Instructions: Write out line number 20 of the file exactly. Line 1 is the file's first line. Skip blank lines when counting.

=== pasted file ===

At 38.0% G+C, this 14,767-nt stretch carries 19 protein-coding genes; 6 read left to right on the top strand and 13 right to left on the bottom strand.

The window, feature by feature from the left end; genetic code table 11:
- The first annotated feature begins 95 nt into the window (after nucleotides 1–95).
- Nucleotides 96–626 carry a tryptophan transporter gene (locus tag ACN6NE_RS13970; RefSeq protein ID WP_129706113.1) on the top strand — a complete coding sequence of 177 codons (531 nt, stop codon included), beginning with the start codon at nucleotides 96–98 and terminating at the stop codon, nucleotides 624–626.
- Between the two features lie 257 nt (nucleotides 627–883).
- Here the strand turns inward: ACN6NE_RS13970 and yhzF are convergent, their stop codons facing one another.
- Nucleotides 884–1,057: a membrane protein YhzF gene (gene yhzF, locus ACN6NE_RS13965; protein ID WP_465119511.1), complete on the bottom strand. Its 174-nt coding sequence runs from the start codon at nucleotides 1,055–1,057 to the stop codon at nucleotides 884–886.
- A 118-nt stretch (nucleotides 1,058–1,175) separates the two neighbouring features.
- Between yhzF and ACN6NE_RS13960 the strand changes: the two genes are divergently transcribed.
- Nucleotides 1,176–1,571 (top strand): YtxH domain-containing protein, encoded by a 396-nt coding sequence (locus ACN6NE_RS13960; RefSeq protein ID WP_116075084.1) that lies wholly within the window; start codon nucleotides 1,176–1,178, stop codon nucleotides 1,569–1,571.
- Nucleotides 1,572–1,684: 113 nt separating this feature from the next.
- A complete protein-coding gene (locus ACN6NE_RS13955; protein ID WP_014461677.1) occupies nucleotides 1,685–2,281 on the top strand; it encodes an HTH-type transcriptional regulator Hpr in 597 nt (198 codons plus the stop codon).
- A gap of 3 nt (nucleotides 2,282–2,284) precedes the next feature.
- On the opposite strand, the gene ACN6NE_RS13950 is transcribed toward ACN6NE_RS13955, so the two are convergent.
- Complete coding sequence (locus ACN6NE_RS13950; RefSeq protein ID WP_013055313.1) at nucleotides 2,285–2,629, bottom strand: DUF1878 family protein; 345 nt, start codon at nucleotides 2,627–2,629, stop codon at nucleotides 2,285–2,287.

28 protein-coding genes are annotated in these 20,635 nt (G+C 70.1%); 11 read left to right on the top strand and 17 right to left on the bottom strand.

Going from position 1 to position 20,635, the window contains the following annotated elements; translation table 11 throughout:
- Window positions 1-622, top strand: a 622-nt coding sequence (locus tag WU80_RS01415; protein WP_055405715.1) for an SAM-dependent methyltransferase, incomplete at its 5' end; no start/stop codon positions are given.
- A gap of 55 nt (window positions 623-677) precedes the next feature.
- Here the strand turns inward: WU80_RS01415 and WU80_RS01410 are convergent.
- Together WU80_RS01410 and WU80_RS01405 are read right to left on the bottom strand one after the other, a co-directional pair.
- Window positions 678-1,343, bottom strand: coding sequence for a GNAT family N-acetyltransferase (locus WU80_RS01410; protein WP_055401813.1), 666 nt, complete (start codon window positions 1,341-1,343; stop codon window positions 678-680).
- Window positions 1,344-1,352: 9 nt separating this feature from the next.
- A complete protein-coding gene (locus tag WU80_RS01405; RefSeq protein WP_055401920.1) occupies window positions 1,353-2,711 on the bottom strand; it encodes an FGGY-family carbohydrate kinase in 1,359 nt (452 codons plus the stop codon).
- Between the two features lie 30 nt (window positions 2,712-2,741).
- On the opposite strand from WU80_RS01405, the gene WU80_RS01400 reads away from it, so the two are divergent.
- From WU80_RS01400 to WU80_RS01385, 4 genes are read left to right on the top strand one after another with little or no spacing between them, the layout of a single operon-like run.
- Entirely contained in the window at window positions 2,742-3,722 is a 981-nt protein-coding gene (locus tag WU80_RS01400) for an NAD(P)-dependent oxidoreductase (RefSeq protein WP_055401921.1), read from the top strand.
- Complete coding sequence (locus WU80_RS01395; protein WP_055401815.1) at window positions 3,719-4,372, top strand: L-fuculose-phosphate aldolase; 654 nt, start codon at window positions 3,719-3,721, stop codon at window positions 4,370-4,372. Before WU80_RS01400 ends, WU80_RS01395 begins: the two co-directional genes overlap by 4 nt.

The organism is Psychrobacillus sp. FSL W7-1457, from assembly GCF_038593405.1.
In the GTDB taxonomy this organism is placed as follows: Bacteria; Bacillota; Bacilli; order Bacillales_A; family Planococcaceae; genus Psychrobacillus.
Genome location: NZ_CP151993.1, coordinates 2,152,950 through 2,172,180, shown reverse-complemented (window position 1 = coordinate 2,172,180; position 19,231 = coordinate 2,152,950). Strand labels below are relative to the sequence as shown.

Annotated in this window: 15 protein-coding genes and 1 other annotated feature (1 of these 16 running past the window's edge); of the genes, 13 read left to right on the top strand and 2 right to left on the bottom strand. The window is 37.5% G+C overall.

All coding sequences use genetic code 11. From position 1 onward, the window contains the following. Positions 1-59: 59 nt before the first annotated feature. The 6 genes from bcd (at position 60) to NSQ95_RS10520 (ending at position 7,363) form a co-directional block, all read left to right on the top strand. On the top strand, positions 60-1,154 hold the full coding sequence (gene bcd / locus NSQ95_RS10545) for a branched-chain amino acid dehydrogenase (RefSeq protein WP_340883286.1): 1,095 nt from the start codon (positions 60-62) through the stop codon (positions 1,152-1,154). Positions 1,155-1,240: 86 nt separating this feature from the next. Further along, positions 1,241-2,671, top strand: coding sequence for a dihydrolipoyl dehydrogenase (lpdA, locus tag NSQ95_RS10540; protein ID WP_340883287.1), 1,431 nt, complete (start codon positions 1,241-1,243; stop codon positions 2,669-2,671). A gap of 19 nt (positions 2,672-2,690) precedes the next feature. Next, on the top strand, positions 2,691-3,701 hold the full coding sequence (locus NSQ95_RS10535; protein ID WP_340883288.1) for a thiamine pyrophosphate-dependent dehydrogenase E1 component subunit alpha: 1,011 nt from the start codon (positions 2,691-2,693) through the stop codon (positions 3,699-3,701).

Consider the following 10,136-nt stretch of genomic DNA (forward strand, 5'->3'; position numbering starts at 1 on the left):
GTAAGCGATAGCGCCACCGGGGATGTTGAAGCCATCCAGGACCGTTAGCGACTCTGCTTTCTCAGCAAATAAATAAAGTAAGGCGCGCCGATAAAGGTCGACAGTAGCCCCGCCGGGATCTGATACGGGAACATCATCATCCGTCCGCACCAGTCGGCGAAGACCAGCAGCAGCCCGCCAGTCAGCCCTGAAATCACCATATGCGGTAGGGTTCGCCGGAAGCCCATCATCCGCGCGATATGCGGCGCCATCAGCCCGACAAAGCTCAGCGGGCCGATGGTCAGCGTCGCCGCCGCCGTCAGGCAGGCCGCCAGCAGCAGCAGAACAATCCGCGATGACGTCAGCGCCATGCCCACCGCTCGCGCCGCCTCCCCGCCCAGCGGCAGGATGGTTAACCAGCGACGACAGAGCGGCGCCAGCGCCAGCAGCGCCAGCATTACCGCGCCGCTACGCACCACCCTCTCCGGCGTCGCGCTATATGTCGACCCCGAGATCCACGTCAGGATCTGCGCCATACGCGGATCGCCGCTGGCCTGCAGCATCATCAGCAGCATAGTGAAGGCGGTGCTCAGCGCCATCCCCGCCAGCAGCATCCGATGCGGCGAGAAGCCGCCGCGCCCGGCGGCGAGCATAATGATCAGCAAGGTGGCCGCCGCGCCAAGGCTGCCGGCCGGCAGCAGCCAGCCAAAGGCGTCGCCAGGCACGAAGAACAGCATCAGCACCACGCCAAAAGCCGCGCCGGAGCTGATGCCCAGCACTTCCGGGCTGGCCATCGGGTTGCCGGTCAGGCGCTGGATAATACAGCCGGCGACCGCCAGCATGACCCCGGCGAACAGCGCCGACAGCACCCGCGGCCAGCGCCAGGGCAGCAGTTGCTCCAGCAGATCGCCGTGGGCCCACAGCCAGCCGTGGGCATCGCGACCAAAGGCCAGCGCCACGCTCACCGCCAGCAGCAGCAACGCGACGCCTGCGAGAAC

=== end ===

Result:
- Here the strand turns inward: WU80_RS01415 and WU80_RS01410 are convergent.